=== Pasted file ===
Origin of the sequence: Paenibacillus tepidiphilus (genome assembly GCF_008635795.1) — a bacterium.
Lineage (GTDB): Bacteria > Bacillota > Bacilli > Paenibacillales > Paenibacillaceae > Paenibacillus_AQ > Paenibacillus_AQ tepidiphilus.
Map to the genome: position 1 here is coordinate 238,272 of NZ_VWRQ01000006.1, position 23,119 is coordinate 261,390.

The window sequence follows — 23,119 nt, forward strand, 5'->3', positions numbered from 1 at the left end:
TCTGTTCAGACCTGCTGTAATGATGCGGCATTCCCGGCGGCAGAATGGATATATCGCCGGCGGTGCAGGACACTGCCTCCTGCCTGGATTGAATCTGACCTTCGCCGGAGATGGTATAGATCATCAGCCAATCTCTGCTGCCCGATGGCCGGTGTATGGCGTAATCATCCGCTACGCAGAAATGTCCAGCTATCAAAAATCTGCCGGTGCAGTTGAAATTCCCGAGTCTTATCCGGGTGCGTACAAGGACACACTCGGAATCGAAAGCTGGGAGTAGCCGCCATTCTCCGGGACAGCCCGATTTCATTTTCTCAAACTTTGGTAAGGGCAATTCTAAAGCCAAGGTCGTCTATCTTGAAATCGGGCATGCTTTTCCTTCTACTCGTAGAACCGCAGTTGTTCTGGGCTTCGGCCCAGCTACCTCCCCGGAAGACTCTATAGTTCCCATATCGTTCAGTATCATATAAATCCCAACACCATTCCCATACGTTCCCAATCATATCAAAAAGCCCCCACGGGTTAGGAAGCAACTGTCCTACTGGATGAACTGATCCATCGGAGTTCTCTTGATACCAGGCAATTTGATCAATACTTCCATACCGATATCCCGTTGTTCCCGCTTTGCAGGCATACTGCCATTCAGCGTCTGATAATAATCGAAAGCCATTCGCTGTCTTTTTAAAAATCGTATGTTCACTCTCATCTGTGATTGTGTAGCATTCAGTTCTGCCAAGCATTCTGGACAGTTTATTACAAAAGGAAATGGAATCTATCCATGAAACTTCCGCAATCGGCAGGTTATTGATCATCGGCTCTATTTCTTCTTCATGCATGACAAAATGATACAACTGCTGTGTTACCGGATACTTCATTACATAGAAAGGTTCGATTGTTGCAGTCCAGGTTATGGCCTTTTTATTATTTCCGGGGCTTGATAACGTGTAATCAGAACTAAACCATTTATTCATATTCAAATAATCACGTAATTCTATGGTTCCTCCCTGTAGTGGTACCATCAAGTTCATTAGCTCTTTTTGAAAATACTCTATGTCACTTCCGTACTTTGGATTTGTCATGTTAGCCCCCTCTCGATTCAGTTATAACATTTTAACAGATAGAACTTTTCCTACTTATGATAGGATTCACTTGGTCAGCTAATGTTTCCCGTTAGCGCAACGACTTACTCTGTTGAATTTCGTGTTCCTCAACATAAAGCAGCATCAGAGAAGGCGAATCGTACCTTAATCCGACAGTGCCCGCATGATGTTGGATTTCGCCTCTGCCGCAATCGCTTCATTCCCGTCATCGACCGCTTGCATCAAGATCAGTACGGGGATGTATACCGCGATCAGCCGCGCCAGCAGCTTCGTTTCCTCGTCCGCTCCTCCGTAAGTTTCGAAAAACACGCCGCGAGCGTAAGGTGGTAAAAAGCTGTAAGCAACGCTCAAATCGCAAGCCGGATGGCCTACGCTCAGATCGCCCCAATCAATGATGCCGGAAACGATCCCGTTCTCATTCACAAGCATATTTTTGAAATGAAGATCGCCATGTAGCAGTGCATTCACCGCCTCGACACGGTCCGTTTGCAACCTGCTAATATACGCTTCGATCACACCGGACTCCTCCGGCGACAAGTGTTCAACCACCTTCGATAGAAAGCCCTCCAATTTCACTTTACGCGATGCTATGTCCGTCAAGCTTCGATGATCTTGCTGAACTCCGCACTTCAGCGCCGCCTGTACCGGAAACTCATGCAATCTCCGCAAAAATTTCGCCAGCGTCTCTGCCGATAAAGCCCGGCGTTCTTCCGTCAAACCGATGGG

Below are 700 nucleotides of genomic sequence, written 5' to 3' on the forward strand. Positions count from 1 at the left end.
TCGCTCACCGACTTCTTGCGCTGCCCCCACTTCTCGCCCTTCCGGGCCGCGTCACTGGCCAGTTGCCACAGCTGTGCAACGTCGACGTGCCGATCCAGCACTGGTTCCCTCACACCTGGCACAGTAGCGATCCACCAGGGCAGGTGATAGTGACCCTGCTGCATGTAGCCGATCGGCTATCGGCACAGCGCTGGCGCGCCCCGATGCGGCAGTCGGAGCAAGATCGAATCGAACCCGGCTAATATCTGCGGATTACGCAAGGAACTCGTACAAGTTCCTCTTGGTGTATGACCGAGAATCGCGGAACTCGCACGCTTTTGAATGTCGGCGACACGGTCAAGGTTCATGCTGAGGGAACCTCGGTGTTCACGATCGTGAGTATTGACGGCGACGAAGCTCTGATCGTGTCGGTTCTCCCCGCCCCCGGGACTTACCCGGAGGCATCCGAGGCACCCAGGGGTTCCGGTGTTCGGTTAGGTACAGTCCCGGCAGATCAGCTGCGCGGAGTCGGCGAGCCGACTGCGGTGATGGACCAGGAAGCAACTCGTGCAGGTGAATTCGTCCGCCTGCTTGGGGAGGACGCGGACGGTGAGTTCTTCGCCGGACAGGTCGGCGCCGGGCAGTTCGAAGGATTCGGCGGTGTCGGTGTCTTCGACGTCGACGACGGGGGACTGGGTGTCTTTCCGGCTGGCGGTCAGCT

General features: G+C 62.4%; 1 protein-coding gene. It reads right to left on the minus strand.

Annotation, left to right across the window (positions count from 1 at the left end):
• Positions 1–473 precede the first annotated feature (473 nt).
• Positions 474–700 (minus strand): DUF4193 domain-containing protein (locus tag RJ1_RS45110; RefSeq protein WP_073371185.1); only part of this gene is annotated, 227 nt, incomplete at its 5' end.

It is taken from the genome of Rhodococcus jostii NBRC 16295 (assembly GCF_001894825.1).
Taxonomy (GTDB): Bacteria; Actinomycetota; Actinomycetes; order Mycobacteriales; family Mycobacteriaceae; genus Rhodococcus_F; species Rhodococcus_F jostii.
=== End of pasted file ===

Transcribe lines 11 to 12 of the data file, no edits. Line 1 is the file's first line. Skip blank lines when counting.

• Positions 474–700 (minus strand): DUF4193 domain-containing protein (locus tag RJ1_RS45110; RefSeq protein WP_073371185.1); only part of this gene is annotated, 227 nt, incomplete at its 5' end.

It is taken from the genome of Rhodococcus jostii NBRC 16295 (assembly GCF_001894825.1).